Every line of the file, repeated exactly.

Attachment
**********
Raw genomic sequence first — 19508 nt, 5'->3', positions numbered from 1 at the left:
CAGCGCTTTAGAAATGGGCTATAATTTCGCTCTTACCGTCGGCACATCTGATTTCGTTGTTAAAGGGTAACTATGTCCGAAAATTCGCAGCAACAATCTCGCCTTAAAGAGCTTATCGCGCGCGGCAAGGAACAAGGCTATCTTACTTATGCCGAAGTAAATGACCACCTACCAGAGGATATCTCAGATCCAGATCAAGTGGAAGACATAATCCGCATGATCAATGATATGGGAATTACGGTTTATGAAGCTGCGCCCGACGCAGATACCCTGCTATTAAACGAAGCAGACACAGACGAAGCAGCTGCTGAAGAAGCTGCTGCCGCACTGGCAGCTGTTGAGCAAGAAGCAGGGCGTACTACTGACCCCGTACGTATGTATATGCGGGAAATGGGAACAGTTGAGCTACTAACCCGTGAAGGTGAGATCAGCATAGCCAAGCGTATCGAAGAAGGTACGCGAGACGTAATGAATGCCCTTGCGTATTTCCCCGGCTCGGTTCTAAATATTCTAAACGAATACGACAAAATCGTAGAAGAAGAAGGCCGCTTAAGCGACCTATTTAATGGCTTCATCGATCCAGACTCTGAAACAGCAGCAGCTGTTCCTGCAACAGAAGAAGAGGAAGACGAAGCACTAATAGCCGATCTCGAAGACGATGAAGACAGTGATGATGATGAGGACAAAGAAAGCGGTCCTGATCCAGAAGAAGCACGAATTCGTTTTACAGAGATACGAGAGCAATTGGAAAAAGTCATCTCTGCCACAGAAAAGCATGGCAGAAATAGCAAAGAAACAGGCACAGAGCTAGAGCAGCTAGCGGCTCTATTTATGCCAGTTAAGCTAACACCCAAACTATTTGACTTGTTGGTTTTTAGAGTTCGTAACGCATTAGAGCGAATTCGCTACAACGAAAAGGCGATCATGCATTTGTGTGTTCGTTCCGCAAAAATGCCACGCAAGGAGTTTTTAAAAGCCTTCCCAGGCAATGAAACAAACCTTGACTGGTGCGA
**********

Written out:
Raw genomic sequence first — 19508 nt, 5'->3', positions numbered from 1 at the left:
CAGCGCTTTAGAAATGGGCTATAATTTCGCTCTTACCGTCGGCACATCTGATTTCGTTGTTAAAGGGTAACTATGTCCGAAAATTCGCAGCAACAATCTCGCCTTAAAGAGCTTATCGCGCGCGGCAAGGAACAAGGCTATCTTACTTATGCCGAAGTAAATGACCACCTACCAGAGGATATCTCAGATCCAGATCAAGTGGAAGACATAATCCGCATGATCAATGATATGGGAATTACGGTTTATGAAGCTGCGCCCGACGCAGATACCCTGCTATTAAACGAAGCAGACACAGACGAAGCAGCTGCTGAAGAAGCTGCTGCCGCACTGGCAGCTGTTGAGCAAGAAGCAGGGCGTACTACTGACCCCGTACGTATGTATATGCGGGAAATGGGAACAGTTGAGCTACTAACCCGTGAAGGTGAGATCAGCATAGCCAAGCGTATCGAAGAAGGTACGCGAGACGTAATGAATGCCCTTGCGTATTTCCCCGGCTCGGTTCTAAATATTCTAAACGAATACGACAAAATCGTAGAAGAAGAAGGCCGCTTAAGCGACCTATTTAATGGCTTCATCGATCCAGACTCTGAAACAGCAGCAGCTGTTCCTGCAACAGAAGAAGAGGAAGACGAAGCACTAATAGCCGATCTCGAAGACGATGAAGACAGTGATGATGATGAGGACAAAGAAAGCGGTCCTGATCCAGAAGAAGCACGAATTCGTTTTACAGAGATACGAGAGCAATTGGAAAAAGTCATCTCTGCCACAGAAAAGCATGGCAGAAATAGCAAAGAAACAGGCACAGAGCTAGAGCAGCTAGCGGCTCTATTTATGCCAGTTAAGCTAACACCCAAACTATTTGACTTGTTGGTTTTTAGAGTTCGTAACGCATTAGAGCGAATTCGCTACAACGAAAAGGCGATCATGCATTTGTGTGTTCGTTCCGCAAAAATGCCACGCAAGGAGTTTTTAAAAGCCTTCCCAGGCAATGAAACAAACCTTGACTGGTGCGA